Aboveground and belowground competition between intercropped cabbage and young Eucalyptus torreliana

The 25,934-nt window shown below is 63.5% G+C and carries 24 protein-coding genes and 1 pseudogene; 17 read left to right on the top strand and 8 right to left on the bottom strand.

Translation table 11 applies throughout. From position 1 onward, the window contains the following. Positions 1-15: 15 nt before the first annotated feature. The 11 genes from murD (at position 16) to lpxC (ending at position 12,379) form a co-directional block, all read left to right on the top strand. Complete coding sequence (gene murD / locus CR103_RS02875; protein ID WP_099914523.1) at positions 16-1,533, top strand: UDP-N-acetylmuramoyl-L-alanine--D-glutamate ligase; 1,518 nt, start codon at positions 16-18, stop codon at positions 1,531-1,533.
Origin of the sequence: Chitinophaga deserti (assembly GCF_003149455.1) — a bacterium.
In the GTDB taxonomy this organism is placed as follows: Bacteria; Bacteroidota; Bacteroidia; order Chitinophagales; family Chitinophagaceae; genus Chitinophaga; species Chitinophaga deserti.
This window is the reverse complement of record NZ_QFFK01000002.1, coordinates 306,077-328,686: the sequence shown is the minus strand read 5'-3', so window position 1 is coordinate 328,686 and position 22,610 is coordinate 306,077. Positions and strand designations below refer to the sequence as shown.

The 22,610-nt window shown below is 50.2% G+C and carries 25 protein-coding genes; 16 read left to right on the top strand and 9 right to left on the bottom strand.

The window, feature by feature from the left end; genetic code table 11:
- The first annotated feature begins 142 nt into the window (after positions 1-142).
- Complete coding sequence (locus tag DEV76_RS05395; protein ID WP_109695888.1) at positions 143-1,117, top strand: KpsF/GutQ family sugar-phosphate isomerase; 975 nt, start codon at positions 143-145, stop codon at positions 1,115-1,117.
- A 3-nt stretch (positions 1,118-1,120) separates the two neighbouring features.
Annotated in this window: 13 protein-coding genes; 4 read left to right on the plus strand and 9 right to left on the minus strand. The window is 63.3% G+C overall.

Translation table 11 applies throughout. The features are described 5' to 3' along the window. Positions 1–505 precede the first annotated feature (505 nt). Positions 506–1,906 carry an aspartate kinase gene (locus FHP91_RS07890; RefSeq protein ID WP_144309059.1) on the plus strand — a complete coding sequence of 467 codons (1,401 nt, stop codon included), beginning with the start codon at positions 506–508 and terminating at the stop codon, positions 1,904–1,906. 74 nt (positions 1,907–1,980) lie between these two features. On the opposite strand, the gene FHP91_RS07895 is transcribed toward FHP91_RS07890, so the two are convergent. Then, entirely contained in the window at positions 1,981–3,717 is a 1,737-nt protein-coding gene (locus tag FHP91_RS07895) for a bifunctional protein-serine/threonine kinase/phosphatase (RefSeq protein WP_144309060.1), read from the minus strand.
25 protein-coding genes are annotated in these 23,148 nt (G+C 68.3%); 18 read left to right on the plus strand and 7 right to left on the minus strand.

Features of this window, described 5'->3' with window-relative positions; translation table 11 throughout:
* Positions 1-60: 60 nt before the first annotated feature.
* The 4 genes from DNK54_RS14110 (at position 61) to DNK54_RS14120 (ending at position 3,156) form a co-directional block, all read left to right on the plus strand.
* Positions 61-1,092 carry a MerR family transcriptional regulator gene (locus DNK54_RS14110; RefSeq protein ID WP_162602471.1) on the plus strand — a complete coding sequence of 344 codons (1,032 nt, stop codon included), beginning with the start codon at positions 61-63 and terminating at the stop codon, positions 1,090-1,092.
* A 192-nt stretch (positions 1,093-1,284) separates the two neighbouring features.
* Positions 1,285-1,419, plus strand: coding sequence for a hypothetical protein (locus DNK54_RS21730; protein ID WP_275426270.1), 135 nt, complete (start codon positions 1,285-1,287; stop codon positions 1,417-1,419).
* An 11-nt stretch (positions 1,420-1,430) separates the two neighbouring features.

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There is growing incentive for farmers in the uplands of the Philippines to develop agroforestry systems rather than strictly vegetable farms due to an increasing market demand for timber. Farmers view intercropping young timber crops with annual crops as advantageous, based on the assumptions that the small trees will not deprive the vegetable crops of adequate light or nutrients, and that the tree crops will thrive with the nutrient inputs and weed control used in the intercropping system. This paper reports on a study of these assumptions that assessed both above- and below-ground competition between the tree species Eucalyptus torelliana and a cabbage crop. The test plots were located in the uplands of Mindanao, the Philippines. The impact of intercropping on cabbage yields varied according to the proximity of the cabbage row to the tree, suggesting above ground competition for light and below ground competition for moisture. There did not appear to be detrimental competition for nutrients; intercropping increased overall nitrogen efficiency. Further research is needed to investigate the tradeoffs between reduced crop yields and increased nutrient efficiency and to explore management strategies that will reduce the negative competition impacts of intercropping.